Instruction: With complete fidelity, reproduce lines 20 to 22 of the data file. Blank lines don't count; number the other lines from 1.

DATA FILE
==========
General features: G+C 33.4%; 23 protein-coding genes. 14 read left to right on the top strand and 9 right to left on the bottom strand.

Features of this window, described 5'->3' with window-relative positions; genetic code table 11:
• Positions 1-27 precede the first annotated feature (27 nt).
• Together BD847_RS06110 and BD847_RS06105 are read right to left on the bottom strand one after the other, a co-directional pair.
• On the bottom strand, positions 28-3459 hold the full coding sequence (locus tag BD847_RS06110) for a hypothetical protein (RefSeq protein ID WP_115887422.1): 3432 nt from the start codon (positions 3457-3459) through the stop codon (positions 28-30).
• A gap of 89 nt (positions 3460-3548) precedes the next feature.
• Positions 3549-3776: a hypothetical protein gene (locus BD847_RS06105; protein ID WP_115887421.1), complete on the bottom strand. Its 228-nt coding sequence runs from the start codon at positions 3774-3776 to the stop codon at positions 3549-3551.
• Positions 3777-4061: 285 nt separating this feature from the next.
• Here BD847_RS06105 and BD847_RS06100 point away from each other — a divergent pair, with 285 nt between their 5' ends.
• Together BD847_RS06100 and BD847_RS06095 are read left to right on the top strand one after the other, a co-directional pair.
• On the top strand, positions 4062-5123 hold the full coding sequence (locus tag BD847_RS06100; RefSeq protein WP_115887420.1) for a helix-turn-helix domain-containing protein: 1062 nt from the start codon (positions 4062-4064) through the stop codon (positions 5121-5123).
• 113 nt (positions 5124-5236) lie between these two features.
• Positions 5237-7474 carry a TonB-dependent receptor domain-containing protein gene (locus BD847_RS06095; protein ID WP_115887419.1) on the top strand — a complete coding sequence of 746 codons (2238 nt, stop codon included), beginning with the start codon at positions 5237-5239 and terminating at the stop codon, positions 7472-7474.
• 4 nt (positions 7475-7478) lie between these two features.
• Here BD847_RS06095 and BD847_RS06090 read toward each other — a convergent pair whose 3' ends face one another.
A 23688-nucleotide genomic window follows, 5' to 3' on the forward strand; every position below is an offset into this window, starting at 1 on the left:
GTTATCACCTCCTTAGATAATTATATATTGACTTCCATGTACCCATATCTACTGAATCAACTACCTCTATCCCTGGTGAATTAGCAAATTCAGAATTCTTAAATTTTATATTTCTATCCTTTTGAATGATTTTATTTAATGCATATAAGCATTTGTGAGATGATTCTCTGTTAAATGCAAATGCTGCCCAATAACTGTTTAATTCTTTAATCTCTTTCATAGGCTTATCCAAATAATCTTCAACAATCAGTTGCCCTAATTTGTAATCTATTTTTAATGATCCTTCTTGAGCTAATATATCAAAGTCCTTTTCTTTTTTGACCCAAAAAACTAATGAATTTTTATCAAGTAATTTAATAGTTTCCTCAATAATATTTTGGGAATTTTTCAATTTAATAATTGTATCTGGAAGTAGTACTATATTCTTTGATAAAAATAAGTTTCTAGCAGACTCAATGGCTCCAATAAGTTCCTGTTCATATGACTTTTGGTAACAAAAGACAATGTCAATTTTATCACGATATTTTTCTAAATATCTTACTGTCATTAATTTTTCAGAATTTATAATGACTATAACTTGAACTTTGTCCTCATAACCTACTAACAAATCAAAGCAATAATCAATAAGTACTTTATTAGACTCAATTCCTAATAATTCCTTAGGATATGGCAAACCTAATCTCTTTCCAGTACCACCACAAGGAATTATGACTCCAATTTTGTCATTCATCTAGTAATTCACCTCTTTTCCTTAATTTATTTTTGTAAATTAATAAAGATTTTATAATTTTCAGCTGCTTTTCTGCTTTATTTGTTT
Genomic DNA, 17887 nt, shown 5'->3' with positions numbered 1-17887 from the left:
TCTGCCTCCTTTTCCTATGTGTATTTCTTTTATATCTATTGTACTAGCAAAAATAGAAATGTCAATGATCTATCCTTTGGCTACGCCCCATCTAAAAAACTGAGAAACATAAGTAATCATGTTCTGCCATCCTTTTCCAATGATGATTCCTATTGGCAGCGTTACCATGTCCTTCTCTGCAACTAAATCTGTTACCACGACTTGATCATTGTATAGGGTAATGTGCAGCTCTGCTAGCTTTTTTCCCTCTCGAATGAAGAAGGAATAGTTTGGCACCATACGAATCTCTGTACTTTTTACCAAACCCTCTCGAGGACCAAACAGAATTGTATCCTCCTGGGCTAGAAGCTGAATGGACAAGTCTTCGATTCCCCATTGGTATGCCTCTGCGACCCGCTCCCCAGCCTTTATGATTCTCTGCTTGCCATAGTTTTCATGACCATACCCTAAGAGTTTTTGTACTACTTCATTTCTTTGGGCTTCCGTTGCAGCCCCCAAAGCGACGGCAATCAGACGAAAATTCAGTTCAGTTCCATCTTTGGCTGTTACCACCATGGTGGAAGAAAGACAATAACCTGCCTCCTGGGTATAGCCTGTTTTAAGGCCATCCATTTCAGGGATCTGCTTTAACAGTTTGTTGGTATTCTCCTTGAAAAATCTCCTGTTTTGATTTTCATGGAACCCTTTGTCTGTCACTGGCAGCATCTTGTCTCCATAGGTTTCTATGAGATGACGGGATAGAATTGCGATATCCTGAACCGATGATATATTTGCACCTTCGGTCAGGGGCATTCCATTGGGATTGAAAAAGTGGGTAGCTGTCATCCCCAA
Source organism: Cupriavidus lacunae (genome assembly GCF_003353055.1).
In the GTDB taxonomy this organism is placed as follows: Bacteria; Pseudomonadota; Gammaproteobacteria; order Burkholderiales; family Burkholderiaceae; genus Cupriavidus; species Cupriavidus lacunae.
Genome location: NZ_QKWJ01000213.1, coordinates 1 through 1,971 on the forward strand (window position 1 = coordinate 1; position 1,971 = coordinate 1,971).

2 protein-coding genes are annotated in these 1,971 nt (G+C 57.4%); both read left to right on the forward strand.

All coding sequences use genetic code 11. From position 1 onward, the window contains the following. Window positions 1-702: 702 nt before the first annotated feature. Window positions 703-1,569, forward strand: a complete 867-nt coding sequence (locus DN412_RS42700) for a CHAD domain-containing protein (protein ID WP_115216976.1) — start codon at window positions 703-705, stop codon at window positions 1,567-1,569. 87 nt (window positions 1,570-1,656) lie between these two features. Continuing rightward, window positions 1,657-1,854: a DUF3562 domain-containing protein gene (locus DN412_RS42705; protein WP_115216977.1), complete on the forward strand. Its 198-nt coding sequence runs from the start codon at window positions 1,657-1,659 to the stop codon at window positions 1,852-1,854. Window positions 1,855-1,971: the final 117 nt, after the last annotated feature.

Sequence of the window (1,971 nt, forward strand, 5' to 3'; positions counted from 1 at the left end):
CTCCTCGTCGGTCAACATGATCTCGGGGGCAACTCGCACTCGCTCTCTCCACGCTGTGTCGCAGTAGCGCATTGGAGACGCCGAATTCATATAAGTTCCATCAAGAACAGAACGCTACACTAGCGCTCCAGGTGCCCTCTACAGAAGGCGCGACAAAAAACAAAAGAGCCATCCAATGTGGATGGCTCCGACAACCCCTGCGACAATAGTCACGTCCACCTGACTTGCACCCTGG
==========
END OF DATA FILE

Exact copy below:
Source organism: Cupriavidus lacunae (genome assembly GCF_003353055.1).
In the GTDB taxonomy this organism is placed as follows: Bacteria; Pseudomonadota; Gammaproteobacteria; order Burkholderiales; family Burkholderiaceae; genus Cupriavidus; species Cupriavidus lacunae.
Genome location: NZ_QKWJ01000213.1, coordinates 1 through 1,971 on the forward strand (window position 1 = coordinate 1; position 1,971 = coordinate 1,971).